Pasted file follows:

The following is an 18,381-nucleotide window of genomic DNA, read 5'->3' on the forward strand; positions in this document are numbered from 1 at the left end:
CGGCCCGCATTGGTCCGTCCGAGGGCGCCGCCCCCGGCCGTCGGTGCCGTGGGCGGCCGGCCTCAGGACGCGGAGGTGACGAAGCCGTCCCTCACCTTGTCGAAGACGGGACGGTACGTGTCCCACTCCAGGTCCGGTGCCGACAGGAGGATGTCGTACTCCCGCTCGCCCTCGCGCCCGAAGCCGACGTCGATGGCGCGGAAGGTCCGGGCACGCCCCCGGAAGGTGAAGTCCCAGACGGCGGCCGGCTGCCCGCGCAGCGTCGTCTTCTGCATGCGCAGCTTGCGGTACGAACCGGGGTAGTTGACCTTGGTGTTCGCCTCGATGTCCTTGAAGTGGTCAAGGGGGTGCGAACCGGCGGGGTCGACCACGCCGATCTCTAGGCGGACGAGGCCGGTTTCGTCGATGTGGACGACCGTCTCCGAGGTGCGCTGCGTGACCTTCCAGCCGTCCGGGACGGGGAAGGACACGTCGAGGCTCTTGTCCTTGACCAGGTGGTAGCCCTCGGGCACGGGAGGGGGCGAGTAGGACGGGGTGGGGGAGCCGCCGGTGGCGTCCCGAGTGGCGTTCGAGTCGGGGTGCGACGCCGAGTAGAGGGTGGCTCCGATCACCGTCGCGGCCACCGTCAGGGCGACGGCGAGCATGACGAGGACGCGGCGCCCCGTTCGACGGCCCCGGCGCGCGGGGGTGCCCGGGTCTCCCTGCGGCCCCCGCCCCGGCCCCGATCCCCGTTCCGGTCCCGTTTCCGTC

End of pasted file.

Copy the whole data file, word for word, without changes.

The following is an 18,381-nucleotide window of genomic DNA, read 5'->3' on the forward strand; positions in this document are numbered from 1 at the left end:
CGGCCCGCATTGGTCCGTCCGAGGGCGCCGCCCCCGGCCGTCGGTGCCGTGGGCGGCCGGCCTCAGGACGCGGAGGTGACGAAGCCGTCCCTCACCTTGTCGAAGACGGGACGGTACGTGTCCCACTCCAGGTCCGGTGCCGACAGGAGGATGTCGTACTCCCGCTCGCCCTCGCGCCCGAAGCCGACGTCGATGGCGCGGAAGGTCCGGGCACGCCCCCGGAAGGTGAAGTCCCAGACGGCGGCCGGCTGCCCGCGCAGCGTCGTCTTCTGCATGCGCAGCTTGCGGTACGAACCGGGGTAGTTGACCTTGGTGTTCGCCTCGATGTCCTTGAAGTGGTCAAGGGGGTGCGAACCGGCGGGGTCGACCACGCCGATCTCTAGGCGGACGAGGCCGGTTTCGTCGATGTGGACGACCGTCTCCGAGGTGCGCTGCGTGACCTTCCAGCCGTCCGGGACGGGGAAGGACACGTCGAGGCTCTTGTCCTTGACCAGGTGGTAGCCCTCGGGCACGGGAGGGGGCGAGTAGGACGGGGTGGGGGAGCCGCCGGTGGCGTCCCGAGTGGCGTTCGAGTCGGGGTGCGACGCCGAGTAGAGGGTGGCTCCGATCACCGTCGCGGCCACCGTCAGGGCGACGGCGAGCATGACGAGGACGCGGCGCCCCGTTCGACGGCCCCGGCGCGCGGGGGTGCCCGGGTCTCCCTGCGGCCCCCGCCCCGGCCCCGATCCCCGTTCCGGTCCCGTTTCCGTC